I of course knew that we had been forced to keep Japanese troops under arms to protect our lines of communication and vital areas…but it was nevertheless a great shock to me to find over a thousand Japanese troops guarding the nine miles of road from the airport to the town. [21]
– Lord Mountbatten of Burma in April 1946 after visiting Sumatra, referring to the use of Japanese Surrendered Personnel.

Until 1949, the returning Dutch authorities held 448 war crimes trials against 1038 suspects. 969 of those were condemned (93.4%) with 236 (24.4%) receiving a death sentence

the end @ copyright dr Iwan Suwandy 2011

MUSEUM DUNIA MAYA PERTAMA DI INDONESIA

DALAM PROSES UNTUK MENDAPATKAN SERTIFIKAT MURI

PENDIRI DAN PENEMU IDE

THE FOUNDER

Dr IWAN SUWANDY, MHA

WELCOME TO THE MAIN HALL OF FREEDOM

SELAMAT DATANG DI GEDUNG UTAMA “MERDEKA

Showroom :
The Driwan Masterpiece Uniquecollection Cybermuseum

(Museum Duniamaya koleksi unik masterpiece Dr Iwan)

SHOWCASE :
THE RARE SURABAIA cITY MEMORABLE COLLECTION(KOLEKSI LANGKA PERINGATAN KOTA SURABAYA)
THE CITY EMBLEM OF SURA AND BUAYA
INTRODUCTION:
THIS ARTICLES DEDICATED TO THE SURABAYA CITY 718 YEARS ANNIVERSARY IN mAY,31TH 2011 , READ THE ARTICLES IN INDONESIAN LANGUAGE

Ulang Tahun Kota Surabaya ke 718

tanggal 31 Mei 2011 merupakan ulang tahun yang ke 715 KOTA surabaya. tentu kita masih ingat tiga tahun yang lalu 2008, telah diadakan Sebuah pagelaran musik yang bertema “Sparkling LA LIGHT Music 2008” akan menyemarakkan acara ulang tahun kota Surabaya dengan menampilkan DUO MAIA, PADI, YOVIE & THE NUNO, bertempat di halaman taman Surya. Bagaimanakah tahun ini ,apakah akan diadakan pergelaran musik , pasti akan diadakan ,harap info dari pengemar musik kota Buaya.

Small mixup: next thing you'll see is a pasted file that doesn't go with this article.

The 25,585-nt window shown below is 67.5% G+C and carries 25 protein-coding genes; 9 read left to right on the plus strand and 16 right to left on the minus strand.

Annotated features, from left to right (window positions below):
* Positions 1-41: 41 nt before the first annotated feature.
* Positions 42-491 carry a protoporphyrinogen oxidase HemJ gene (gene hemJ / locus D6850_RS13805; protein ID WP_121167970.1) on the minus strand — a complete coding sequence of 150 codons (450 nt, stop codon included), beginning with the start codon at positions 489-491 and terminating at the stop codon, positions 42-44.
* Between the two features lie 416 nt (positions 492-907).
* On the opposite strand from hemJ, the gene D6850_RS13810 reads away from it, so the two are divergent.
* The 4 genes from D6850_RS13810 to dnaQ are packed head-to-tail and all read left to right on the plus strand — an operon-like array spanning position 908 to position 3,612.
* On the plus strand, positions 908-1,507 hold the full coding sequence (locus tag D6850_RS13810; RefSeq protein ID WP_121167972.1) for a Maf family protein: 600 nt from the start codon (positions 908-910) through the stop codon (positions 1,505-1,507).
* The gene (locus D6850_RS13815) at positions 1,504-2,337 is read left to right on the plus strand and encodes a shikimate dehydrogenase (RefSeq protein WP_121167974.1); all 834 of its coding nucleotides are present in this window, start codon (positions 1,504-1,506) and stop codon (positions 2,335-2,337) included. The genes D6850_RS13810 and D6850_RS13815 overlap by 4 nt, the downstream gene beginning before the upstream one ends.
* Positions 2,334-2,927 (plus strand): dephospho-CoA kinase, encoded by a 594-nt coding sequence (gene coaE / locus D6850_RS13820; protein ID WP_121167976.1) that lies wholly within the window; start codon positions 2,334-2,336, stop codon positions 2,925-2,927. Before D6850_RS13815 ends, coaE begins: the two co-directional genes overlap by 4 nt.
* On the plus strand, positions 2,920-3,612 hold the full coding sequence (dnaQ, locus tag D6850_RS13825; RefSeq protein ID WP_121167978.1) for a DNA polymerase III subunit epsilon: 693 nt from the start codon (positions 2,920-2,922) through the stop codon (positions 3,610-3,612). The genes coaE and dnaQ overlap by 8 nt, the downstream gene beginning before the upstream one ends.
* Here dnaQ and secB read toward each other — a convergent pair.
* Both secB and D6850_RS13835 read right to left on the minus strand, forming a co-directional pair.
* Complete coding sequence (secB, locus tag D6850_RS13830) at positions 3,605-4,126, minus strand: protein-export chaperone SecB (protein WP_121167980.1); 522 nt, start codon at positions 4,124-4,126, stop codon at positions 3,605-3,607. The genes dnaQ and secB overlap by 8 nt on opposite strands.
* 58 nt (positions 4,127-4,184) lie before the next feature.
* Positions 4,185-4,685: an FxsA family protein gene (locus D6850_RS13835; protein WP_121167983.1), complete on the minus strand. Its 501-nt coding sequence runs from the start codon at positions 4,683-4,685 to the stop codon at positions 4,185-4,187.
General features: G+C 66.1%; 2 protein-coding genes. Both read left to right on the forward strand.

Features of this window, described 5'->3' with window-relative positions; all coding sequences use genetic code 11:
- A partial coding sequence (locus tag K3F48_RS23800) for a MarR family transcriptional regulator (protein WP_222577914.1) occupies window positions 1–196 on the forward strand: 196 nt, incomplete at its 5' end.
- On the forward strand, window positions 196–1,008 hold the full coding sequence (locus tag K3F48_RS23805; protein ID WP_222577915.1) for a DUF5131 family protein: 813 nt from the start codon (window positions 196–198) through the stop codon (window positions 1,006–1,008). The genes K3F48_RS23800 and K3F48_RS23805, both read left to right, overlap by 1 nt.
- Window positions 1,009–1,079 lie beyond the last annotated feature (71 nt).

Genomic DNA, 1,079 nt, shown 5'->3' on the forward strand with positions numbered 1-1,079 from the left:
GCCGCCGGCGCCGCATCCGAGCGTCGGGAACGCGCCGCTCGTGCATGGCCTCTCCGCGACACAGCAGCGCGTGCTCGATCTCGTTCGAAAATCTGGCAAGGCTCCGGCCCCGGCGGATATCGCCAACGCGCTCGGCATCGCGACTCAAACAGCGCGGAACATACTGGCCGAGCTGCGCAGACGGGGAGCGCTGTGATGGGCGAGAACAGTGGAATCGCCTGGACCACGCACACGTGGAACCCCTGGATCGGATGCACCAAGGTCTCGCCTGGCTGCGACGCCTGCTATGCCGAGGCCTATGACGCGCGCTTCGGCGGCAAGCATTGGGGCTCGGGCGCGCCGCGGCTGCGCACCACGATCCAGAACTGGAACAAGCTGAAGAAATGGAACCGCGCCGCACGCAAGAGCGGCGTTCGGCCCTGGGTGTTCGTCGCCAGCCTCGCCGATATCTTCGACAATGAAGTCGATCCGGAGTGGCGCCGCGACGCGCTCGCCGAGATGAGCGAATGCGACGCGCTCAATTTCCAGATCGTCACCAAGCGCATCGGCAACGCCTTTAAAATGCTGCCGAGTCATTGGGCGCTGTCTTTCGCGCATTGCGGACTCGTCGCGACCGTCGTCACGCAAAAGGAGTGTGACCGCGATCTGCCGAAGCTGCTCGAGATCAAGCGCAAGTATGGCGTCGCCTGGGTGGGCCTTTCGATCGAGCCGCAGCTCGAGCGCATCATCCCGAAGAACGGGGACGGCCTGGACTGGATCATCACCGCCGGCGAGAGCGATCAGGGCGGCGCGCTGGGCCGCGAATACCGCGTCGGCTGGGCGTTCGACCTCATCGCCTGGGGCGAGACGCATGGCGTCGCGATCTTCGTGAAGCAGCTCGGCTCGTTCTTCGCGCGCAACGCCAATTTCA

FRAME ONE:
Dr IWAN COLLECTION
1.The Postal History Of Surabaya in 19 the century
. Small round date stamped from Sitoebondo 13.7.1887 to Soerabaia cds 14.7.1887 on DEI Willem II green Postal stationer

2. SURABAIA ANNIVERSARY YEAR(YAARMARKT-ULANGTAHUN) DURING DEI(HINDIA BELANDA)

HEADSIDE

TAILSIDE

3. SURABIA CHRISTIANS MIDDLE SCHOOL DURING DEI(NED.INDIE CHRISETRIJKLE MULO)

4.Dai nippon occupation surabaia
1)The last Dutch Marine document after DEI capitulation Indonesia in April 1942

2)The last DEI Telephon Billing at Surabaia, 1 april 1942 after capitulation March 8 1942

5.SURABAIA INFERNO PICTURES
1)Bung Karno And Bung Hatta arrive at airpot

2)Bung Karno and bung Hatta out of car

3)Bung Karno and Bung Hatta with British Armed Forces general

3)Gen.Mallay broken Car

6..AGUNG BAR AND RESTAURANT AMUSEMENT TOKEN SURABAJA(TOKEN JUDI BAR DAN RESTO AGUNG)
HEADSIDE

TAILSIDE

FRAME TWO:
THE HISTORY OF SURABAIA CITY

Surabaya
Suroboyo

Downtown Surabaya

Seal

Motto: Sparkling Surabaya

SurabayaLocation of Surabaya in Indonesia
Coordinates: 7°15′55″S 112°44′33″E / 7.26528°S 112.7425°E / -7.26528; 112.7425Coordinates: 7°15′55″S 112°44′33″E / 7.26528°S 112.7425°E / -7.26528; 112.7425
Country Indonesia
Province East Java
Settled May 31, 1293
Government
– Mayor Tri Rismaharini
Area
– City 374.78 km2 (144.7 sq mi)
– Metro 1,805.08 km2 (696.9 sq mi)
Elevation 5 m (16 ft)
Population (2010 Indonesia Census)
– City 2,765,908
– Density 7,380.1/km2 (19,114.3/sq mi)
– Metro 5,622,259
– Metro density 3,114.7/km2 (8,067/sq mi)
Time zone WIB (UTC+7)
Website surabaya.go.id

Surabaya (pronounced [surəˈbaja]) (formerly Soerabaja) is Indonesia’s second-largest city with a population of over 2.7 million (5.6 million in the metropolitan area), and the capital of the province of East Java. It is located on the northern shore of eastern Java at the mouth of the Mas River and along the edge of the Madura Strait.

To Indonesians, it is known as “the city of heroes” due to the importance of the Battle of Surabaya in galvanising Indonesian and international support for Indonesian independence during the Indonesian National Revolution.

Contents
1 Etymology
2 History
3 The City